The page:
Solutions From the Land, an initiative supported in part by Farm Foundation, NFP and The Nature Conservancy, has issued a report: Developing a New Vision for United States Agriculture, Forestry and Conservation. It is a very good read. In short, the authors argue that feeding the world’s growing population without further damaging the ecosystem and biodiversity will require a broad-based, collaborative effort by stakeholders, unlike anything we’ve seen. The authors highlight a number of projects that involve interested and affected stakeholders making land use decisions impacting lands they don’t “own.”
The decision-making vision offered by the authors made sense to me, particularly when augmented by the real world examples of efforts already underway. But alas, I was brought back to reality by a farmer angrily demanding that the “environmentalists” back off, preserving his “right to farm.”
The “right to farm” debate, of course, is about what economists call “externalities”—when something you do, or fail to do on “your” land impacts others and is uncompensated. Generally speaking, in our system of government, rules rather than markets have been used to resolve or at least manage, disputes about externalities.
I know first-hand about such disputes. During my career with a food manufacturing and retailing company, rules affecting our “right” to use land we “owned” were always on the front burner. Most of the time, those rules raised our costs and were uncompensated. At times, we were prohibited from making store deliveries at night because the neighbors didn’t like the noise. Other times, in an effort to reduce congestion, we were restricted from using highways during the day! Waste discharges of all types were highly regulated and monitored by local, state and federal governments who frequently disagreed. Zoning restrictions, sometimes created after the fact, often dictated what we must and must not do to locate a store, distribution center or manufacturing plant on land we owned. We didn’t always like it and frequently argued our perspective in public but, in the end, we understood that we existed in a social setting and our commercial success depended, in part, on how we were viewed in the community. We tried hard not to fall on our sword!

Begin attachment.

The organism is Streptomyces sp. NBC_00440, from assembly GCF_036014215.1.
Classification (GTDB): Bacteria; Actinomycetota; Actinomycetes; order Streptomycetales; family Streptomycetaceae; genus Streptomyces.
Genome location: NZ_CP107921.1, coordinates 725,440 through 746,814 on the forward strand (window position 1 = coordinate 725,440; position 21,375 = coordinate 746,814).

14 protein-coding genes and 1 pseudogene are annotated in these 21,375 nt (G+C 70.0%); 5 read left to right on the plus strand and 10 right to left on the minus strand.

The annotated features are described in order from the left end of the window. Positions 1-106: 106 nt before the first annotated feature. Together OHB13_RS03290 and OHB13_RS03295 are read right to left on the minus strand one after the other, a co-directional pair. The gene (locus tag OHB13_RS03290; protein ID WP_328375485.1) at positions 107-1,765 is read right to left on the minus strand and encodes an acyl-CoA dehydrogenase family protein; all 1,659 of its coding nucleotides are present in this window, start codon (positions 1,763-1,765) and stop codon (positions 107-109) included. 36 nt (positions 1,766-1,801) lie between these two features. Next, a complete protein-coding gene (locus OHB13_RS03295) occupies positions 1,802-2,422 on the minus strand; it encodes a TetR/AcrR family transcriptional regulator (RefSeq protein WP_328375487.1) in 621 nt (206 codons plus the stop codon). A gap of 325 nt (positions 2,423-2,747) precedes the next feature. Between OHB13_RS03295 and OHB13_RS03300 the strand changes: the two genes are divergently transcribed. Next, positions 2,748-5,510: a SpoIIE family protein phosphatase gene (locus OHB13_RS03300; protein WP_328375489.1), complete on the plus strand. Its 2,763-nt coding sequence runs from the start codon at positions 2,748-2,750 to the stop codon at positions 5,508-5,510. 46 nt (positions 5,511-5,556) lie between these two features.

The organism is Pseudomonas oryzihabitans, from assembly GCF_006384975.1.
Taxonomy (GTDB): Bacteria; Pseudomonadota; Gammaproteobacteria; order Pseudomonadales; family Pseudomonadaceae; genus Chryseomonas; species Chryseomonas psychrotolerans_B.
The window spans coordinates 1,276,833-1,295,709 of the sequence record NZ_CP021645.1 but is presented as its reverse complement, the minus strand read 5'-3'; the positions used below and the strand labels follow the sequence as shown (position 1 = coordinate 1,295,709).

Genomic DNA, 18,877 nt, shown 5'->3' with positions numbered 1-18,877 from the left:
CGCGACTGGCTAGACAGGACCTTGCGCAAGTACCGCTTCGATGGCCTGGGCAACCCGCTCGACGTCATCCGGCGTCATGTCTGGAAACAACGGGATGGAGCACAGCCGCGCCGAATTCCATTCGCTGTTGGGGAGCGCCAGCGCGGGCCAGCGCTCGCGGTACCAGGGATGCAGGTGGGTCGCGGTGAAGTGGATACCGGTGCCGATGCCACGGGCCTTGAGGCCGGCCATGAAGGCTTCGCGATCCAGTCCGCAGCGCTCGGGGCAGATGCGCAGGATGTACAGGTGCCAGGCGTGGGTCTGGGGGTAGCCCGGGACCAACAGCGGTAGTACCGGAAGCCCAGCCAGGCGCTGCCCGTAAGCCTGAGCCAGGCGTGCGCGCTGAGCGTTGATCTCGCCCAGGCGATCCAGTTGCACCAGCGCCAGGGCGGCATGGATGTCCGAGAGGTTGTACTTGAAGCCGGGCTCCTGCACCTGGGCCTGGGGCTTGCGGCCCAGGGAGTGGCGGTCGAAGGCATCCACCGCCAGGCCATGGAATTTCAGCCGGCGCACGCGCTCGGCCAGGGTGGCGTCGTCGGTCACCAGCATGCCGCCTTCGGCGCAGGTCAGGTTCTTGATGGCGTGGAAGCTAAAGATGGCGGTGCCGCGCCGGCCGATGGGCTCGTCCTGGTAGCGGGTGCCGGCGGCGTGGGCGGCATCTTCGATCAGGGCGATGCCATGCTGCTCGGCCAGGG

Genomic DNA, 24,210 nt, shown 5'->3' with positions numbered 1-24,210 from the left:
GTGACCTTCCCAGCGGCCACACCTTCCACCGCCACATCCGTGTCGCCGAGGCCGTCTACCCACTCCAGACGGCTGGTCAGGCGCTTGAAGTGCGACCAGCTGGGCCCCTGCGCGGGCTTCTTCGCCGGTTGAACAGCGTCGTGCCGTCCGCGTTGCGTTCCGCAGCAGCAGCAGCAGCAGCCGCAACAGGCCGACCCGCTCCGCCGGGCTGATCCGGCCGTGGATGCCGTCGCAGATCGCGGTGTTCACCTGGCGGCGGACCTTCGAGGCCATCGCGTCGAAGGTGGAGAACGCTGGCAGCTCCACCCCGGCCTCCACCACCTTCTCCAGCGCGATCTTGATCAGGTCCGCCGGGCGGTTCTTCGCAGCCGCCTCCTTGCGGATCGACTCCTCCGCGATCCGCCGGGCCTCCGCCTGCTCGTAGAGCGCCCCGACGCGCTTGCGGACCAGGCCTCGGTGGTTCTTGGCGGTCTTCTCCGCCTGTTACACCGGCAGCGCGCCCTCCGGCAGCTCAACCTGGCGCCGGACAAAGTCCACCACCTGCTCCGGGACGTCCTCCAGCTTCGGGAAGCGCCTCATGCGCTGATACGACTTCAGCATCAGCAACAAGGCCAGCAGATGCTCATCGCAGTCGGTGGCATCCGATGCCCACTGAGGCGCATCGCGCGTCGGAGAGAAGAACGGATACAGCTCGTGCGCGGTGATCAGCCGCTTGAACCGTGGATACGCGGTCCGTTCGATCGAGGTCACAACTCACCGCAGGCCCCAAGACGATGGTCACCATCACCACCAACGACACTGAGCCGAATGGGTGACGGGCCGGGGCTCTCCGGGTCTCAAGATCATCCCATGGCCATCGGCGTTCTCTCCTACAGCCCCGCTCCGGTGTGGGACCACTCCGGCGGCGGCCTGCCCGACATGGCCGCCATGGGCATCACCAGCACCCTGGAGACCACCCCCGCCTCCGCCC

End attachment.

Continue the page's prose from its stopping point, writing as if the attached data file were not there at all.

These are complicated issues for farmers. And, they cut both ways. If I want to grow organics on land I own, do you, as my neighbor, have the right to use your land in a way that makes that impossible or more expensive for me? If I allow a wind turbine to be built on my land, do you, as my neighbor, have a right to stop me or even receive compensation for the negative effects, including land value depreciation, those turbines create? Farmers didn’t seem to mind when food manufacturers and retailers contracted with them for specific crop and animal product types, such as organic vegetables, Angus beef, or canola and sunflower cooking oil. But now that food manufacturers and retailers are asking farmers to change the way they till the soil and manage their animals it has become an emotional, even political, argument. Why the difference?
Most of the time, I believe, the angst is about not being compensated for making changes. But that, too, cuts both ways. Why, for example, should neighbors—or taxpayers—compensate farmers whose run-off is contaminating their wells, streams, lakes or even the Chesapeake Bay? On the other hand, if someone buys property and builds a house on land adjacent to dairy farmers—as I did—should that person(s) have the right to impose uncompensated changes to reduce the foul smell of liquid manure? I paid a premium for land on the Lake Michigan coast. If a wind farm is built off “my” coast, do I deserve to be compensated? How much? Markets do have a role in resolving disputes over externalities, of course. In the end, though, I think Solutions from the Land has it mostly right. Public policy debates about externalities involving land use will continue to be most often resolved through the political process, involving both collaboration and the courts.
That’s not all bad. Our political system, while dysfunctional at times, does generally get it right. Recent efforts by responsible farmers and ranchers to blunt the growing criticism of today’s land use and animal production practices are encouraging. The “See It! Stop It!” animal welfare initiative is a good first step in self policing. So, too, is the effort by egg producers to negotiate an enforceable management standard for the industry. Efforts like those and the collaborative efforts highlighted by Solutions from the Land open the door to more and deeper discussions about the costs and benefits of changes being proposed by those without an immediate financial stake in the matter.
Beating one’s chest about preserving the “right to farm” may feel good. But, in the end, I suspect, the philosophical rhetoric will gave way to the reality that farmers, just like everyone else, owe their ongoing commercial success, in large part, to how they are viewed by others in the community, broadly defined. That’s the real and sustaining “right to farm.”